NEWS
LIFESTYLE
FUNNY
WHOLESOME
INSPIRING
ANIMALS
RELATIONSHIPS
PARENTING
WORK
SCIENCE AND NATURE
About Us Contact Us Privacy Policy
© GOOD Worldwide Inc. All Rights Reserved.

Twitter user perfectly explains why mental illnesses make people very tired

"When someone tells you they're tired, sometimes you need to look beyond their answer. Are they tired? Or do they in fact need you."

Twitter user perfectly explains why mental illnesses make people very tired
Image source: Getty Images

One of the worst things about mental illnesses is that it's quite hard to recognize when someone near us is struggling with them. Unlike physical ailments, mental disorders rarely give out obvious symptoms and expertly manage to hide behind forced smiles and false reassurances. However, mental health advocate Pauline Palita believes there is a reliable way to identify individuals struggling with mental health. "I've been diagnosed with bipolar disorder," Palita told Bored Panda. "I've decided to become a mental health advocate because I knew there were a lot of people out there fighting the same silent battles."



 

 

"I know how hard it is to deal with this kind of illness, the feeling for not taking your condition seriously. I also know a lot of people out there who don't have the ability to speak about it. The only thing I can do is spread and raise awareness, [trying to] end the stigma around mental illnesses," she added. A few years ago, Palita addressed one particular aspect of mental illnesses in a viral Twitter thread that resonated deeply with many on social media. "Allow me to explain why mental illnesses can make people so tired," she wrote. "Chances are, if you know someone with a mental disorder or disability, you might have asked them or thought, 'Why are you tired?'"



 

"Not many people ask me if I'm OK, but when they do my answer is always the same, 'I'm fine, just tired'—and people seem to accept that reply. For me, 'I'm tired' is not a complaint or pessimistic. It's merely a fact of life. Allow me to explain why a person who is constantly battling their own brain and societal expectations may feel so drained. These are people whose brains are stuck in overdrive and have a great amount of difficulty unwinding to fall asleep at night."



 

"For the 'average' person, it takes seven minutes to fall asleep," Palita continued. "Imagine crawling into bed exhausted and it takes the average of an hour to fall asleep, instead of seven minutes. Every nap and bathroom break and the brain relaxation delay begins again. These are people whose sleep is frequently disturbed and who spend their nights tossing and turning instead of resting. Sometimes they're awoken by noises inside of their head, vivid dreams, and many other reasons."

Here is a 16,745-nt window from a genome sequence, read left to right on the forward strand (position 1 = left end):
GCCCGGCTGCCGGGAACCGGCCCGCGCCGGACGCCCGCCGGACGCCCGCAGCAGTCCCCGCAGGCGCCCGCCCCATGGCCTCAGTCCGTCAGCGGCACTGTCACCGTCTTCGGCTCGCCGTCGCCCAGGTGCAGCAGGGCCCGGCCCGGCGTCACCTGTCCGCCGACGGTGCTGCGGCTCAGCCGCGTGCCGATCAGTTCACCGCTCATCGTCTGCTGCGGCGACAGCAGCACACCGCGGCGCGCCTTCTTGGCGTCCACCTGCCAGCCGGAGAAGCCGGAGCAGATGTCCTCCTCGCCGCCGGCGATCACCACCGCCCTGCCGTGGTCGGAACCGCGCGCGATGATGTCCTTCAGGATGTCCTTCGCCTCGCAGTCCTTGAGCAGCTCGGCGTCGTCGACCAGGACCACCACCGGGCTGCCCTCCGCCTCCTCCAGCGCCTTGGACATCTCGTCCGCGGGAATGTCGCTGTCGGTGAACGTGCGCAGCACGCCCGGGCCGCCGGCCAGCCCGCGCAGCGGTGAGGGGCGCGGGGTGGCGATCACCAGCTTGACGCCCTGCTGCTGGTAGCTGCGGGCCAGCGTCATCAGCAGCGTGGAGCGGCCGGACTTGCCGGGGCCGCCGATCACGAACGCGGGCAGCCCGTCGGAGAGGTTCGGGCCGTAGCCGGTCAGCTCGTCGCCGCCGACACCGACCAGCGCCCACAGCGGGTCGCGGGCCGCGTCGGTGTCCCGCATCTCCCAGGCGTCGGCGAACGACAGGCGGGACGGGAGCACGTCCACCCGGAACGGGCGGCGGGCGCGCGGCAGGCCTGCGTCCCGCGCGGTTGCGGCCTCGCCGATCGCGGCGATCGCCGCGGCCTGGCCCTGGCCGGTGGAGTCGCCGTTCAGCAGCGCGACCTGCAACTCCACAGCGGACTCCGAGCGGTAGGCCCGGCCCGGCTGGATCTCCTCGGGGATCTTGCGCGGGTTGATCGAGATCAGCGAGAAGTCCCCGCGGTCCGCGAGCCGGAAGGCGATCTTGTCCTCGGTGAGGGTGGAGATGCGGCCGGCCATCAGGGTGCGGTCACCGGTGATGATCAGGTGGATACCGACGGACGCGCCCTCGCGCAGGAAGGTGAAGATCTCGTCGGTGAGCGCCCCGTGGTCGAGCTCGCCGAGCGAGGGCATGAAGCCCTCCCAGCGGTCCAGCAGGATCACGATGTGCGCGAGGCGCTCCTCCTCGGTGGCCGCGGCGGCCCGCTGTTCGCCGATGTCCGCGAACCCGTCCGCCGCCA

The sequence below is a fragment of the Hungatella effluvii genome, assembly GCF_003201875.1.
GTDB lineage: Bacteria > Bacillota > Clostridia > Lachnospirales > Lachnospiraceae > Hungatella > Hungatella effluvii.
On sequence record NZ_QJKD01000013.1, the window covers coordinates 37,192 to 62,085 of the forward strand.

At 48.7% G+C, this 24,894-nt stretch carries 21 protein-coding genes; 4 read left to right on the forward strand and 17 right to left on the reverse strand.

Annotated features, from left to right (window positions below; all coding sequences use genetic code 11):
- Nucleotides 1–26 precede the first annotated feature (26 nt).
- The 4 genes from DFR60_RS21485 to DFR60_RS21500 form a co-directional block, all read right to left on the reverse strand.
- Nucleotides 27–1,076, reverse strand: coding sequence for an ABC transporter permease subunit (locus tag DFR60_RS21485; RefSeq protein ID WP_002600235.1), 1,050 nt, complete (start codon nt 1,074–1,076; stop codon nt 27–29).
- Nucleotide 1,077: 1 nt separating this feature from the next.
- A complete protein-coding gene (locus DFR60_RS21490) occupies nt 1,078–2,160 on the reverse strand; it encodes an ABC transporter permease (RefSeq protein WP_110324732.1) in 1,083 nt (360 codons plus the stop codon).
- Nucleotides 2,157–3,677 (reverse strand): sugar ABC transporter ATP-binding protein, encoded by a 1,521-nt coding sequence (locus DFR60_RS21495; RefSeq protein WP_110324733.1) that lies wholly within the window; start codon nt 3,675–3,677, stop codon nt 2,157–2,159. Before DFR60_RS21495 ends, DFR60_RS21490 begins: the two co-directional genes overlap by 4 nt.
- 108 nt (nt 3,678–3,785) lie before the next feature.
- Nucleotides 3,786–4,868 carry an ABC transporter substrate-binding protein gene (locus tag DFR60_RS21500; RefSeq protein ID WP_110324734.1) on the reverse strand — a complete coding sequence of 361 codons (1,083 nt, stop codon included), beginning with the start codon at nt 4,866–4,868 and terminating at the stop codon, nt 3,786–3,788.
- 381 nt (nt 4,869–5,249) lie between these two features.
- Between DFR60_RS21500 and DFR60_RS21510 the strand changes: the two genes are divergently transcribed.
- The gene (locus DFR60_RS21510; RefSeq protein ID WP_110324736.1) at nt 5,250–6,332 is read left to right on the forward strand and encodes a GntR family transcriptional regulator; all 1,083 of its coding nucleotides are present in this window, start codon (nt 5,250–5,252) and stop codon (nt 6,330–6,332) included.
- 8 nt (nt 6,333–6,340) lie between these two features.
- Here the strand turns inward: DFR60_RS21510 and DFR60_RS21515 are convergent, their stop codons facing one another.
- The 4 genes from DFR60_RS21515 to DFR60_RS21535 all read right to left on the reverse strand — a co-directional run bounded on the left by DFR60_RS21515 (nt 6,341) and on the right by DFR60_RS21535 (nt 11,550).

Palita explained that, at best, such individuals wake up feeling just slightly more rested than they were when crawling into bed. "Like a battery that has been damaged that never seems to recharge properly," she wrote. "These are people who for decades don't feel rested after their slumber. These are people who put an immense amount of effort into focusing on the task they're supposed to do or perform, while their minds are trying to carry them down other paths or while they are struggling to remember just what those tasks are." Palita went on to point out these individuals are probably dealing with working memory issues and "lack the skill to remember multi-step instructions in a world where they're just expected to know how to do it."



 

"These are people who are in a constant war with their own brain, people who are battling their own thoughts and fears, hearing every day from their brains they aren't good enough, strong enough, skinny enough, that people don't like them or that they should have done better just to list a few things," she continued. "These are people who are in a constant war with other people's judgment and lack of understanding."



 

"These are people who experience sensory overload that mentally exhausts them. From the clothing they are expected to wear, the food they are expected to eat, the noise around them, the sights engulfing them, and the odors surrounding them, these people's senses are constantly under attack. These are people who are exhausted from self-advocating to people who don't understand and don't care to understand. These are people who spend most of every day dealing with fears that others sometimes find silly and irrational."



 

 

"When someone tells you they're tired, sometimes you need to look beyond their answer," Palita wrote. "Are they tired? Are they physically tired and need some sleep? Or do they in fact need you. Do they need somebody to look them in the eyes and tell them they're not fine but that you're there for them? Do they need someone to realize they're not OK and to offer them a hug? Because I know when I say I'm tired, that's what I need."



 

"So please, the next time someone with an invisible disability says that they're tired, please don't treat them as if they're lazy or irrational," Palita urged. "Instead, imagine living your life on a rope bridge over a canyon, or imagine how you would feel if someone jabbed you and woke you up several times a night for just one year, and the physical and mental impact it would have on you. I beg of you, on behalf of all of us fighting our own silent battles, please be patient and empathetic. Just because you don't experience it doesn't mean that it's not a reality for someone else."

More Stories on Scoop